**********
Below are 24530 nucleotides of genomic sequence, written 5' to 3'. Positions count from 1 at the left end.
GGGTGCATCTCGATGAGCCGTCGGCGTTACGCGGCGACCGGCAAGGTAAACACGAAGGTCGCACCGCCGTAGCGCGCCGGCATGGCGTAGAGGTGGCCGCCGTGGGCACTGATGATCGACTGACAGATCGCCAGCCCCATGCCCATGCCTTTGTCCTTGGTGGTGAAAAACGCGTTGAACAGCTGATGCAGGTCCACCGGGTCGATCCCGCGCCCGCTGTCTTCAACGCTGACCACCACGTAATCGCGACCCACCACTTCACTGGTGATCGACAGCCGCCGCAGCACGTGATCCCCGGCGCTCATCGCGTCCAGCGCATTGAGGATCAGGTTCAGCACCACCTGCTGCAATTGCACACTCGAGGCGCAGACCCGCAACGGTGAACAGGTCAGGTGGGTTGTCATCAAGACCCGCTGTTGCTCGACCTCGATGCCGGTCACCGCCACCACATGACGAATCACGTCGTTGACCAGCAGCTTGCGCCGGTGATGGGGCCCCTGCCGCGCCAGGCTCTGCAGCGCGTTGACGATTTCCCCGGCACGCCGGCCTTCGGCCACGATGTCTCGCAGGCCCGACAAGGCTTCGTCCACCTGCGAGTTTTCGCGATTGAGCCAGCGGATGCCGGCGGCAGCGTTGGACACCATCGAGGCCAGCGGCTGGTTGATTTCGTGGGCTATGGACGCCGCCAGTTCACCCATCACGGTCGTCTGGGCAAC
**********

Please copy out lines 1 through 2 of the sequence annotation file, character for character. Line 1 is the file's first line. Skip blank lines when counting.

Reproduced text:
Below are 24530 nucleotides of genomic sequence, written 5' to 3'. Positions count from 1 at the left end.
GGGTGCATCTCGATGAGCCGTCGGCGTTACGCGGCGACCGGCAAGGTAAACACGAAGGTCGCACCGCCGTAGCGCGCCGGCATGGCGTAGAGGTGGCCGCCGTGGGCACTGATGATCGACTGACAGATCGCCAGCCCCATGCCCATGCCTTTGTCCTTGGTGGTGAAAAACGCGTTGAACAGCTGATGCAGGTCCACCGGGTCGATCCCGCGCCCGCTGTCTTCAACGCTGACCACCACGTAATCGCGACCCACCACTTCACTGGTGATCGACAGCCGCCGCAGCACGTGATCCCCGGCGCTCATCGCGTCCAGCGCATTGAGGATCAGGTTCAGCACCACCTGCTGCAATTGCACACTCGAGGCGCAGACCCGCAACGGTGAACAGGTCAGGTGGGTTGTCATCAAGACCCGCTGTTGCTCGACCTCGATGCCGGTCACCGCCACCACATGACGAATCACGTCGTTGACCAGCAGCTTGCGCCGGTGATGGGGCCCCTGCCGCGCCAGGCTCTGCAGCGCGTTGACGATTTCCCCGGCACGCCGGCCTTCGGCCACGATGTCTCGCAGGCCCGACAAGGCTTCGTCCACCTGCGAGTTTTCGCGATTGAGCCAGCGGATGCCGGCGGCAGCGTTGGACACCATCGAGGCCAGCGGCTGGTTGATTTCGTGGGCTATGGACGCCGCCAGTTCACCCATCACGGTCGTCTGGGCAAC